By Dave Lind
The hot topic of conversation on CNN and across the country has, of late, been the dueling adultery cases of lst Lt. Kelly Flynn and Gen. Joseph Ralston. As reported by the major media outlets, the two cases appear to point up a double standard in place within the military infrastructure.
Lt. Flynn has been accused of, and has admitted to, having an affair, or "fraternizing with", an enlisted man, having an adulterous affair with the civilian husband of an enlisted woman, lying to her commander, and, when ordered to discontinue the affair, disobeying the orders of her commander.
Gen. Ralston, on the other hand, has been accused of having an affair with a civilian woman 13 years ago while he was separated from his wife, with whom he later reconciled. His commander, when made aware of the affair, reprimanded Ralston and the matter was settled.
Now, for those who want to see similarities, both are cases in which military officers engaged in adulterous affairs, but in one case the male general was reprimanded while the female lieutenant was discharged.
Of course, to reach that conclusion you have to overlook one critical fact: Lt. Flynn was not discharged for adultery.
Yes, you heard that correctly. Lt. Flynn was punished not for committing adultery or fraternization, but for disobeying an order and lying to her commander, two far more serious crimes in the military, as anyone who has ever served will attest.
Now, I understand the perception of the majority of Americans who value freedom and independence above all else. The average American tends to have difficulty following orders that don't suit their tastes. The average American, when ordered by their employer to cease an adulterous affair, would most likely have responded much like Lt. Flynn. They would have said, "Yeah, right!" and then went right on doing what they were doing.
But a Lieutenant in the U.S. Air Force is not an average American and, like it or not, does not have the same freedom and privilege bestowed upon the average American. That is made clear when you sign up and reinforced regularly throughout your military career. Anyone unable or unwilling to abide by that set of rules is free to leave at the end of their term. I, myself, had that choice and chose to leave. Lt. Flynn was given that choice and chose to stay. She knew the rules, accepted them, and broke them.
The importance of following orders in the military can not be overstated. If my boss orders me to restock the supply cabinet and I do not do it, people have to do without correction tape for a few days. If a pilot's commander orders him to provide air support for ground forces and he refuses, soldiers die. See the difference? Unlike most civilian jobs, military officers must order their subordinates to risk or even sacrifice their lives to provide for the safety and security of others.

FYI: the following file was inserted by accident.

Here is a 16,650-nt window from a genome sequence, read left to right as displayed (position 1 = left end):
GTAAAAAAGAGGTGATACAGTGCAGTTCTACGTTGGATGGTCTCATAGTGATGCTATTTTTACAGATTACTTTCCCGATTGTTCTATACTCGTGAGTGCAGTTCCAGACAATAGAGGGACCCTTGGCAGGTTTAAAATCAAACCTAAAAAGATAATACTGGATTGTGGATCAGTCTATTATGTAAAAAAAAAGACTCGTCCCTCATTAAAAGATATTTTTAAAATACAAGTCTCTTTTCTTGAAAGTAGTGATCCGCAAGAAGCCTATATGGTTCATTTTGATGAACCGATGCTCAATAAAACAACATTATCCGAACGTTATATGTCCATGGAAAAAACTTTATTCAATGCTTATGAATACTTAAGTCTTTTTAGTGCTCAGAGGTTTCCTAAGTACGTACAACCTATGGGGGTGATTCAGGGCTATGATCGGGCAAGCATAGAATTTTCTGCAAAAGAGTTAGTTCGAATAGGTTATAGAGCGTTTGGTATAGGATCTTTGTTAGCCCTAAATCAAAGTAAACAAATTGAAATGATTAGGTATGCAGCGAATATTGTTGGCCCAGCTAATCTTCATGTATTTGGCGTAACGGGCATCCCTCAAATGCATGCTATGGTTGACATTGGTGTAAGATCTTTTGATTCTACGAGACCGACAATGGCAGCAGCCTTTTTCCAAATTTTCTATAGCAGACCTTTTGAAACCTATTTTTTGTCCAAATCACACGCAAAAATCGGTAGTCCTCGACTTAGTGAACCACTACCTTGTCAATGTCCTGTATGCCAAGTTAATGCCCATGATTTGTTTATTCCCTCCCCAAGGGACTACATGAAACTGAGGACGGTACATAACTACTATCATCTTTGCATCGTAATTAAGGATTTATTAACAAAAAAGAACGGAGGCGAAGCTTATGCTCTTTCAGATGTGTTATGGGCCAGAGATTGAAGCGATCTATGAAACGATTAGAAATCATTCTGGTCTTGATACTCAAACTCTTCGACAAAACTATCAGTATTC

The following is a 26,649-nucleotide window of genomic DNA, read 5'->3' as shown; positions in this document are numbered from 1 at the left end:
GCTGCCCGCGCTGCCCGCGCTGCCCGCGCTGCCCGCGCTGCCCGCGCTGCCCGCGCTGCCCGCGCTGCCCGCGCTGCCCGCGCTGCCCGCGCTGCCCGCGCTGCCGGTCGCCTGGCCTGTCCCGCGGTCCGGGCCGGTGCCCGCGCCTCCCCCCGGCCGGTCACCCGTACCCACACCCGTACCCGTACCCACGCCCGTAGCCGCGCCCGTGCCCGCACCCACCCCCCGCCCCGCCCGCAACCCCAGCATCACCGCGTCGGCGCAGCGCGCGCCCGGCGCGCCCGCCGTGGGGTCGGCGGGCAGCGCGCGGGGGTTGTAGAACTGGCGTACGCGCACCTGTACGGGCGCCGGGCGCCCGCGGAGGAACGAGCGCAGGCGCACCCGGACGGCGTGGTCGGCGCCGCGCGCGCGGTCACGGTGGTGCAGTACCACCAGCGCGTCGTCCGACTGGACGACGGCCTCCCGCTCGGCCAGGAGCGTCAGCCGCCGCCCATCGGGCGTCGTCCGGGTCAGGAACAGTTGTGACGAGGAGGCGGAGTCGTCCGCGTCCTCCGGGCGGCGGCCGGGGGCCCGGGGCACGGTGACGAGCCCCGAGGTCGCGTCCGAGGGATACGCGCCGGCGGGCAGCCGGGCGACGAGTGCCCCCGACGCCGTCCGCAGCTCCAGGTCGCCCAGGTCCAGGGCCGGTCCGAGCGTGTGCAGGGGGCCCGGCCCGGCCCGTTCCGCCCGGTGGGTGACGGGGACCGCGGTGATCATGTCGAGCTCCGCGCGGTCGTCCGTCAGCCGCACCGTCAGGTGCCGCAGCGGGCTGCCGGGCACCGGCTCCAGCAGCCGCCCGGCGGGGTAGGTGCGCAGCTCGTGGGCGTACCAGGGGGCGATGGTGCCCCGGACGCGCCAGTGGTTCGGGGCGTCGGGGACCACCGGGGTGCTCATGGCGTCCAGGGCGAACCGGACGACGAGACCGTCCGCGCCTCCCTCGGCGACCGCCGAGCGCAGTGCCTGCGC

Thus, the single most important thread holding together the fabric of the military is the ability of a commander to issue an order and have it obeyed. No questions. Likewise, the worst crime any soldier, sailor, or airman can commit is to disobey an order.
This is what Lt. Flynn did and what Gen. Ralston did not do. An order is an order whether it be to charge a hill., get a haircut, or end an adulterous affair and compliance is non-negotiable.
We can sit here and argue the severity of Gen. Ralston's adultery versus Lt. Flynn's all day long and it simply does not matter. General Ralston did not lie to cover up his affair, and he did not disobey a direct order and continue to have the affair. This is the point which continues to evade all those who wish to make this into a sexual-misconduct scandal. If Lt. Flynn were guilty ONLY of having an affair, she would still be flying B-52's and we would not be talking about this. If Gen. Ralston had disobeyed his commander's order to cease his affair 13 years ago he would have most likely met the same fate as Lt. Flynn and again, we would not be having this discussion.
Does this mean that there is no "Double Standard" in the military? Of course not. To be honest, there probably is a double standard and always has been. Is this an example of such? Absolutely not. The only way anyone could possibly derive such a conclusion from the facts of this case would be to do what the media has done, which is to confuse and distort what this case is really about.
Bottom line, this is not about adultery, much as the media would like it to be. There were four separate charges leveled against Lt. Flynn, with adultery being among the lesser of the charges. To say she was punished for adultery would be akin to saying Timothy McVeigh was punished for illegal parking. Lt. Flynn's punishment fit her crimes and Gen. Ralston's fit his, no more and no less.
Why can't we just leave it at that?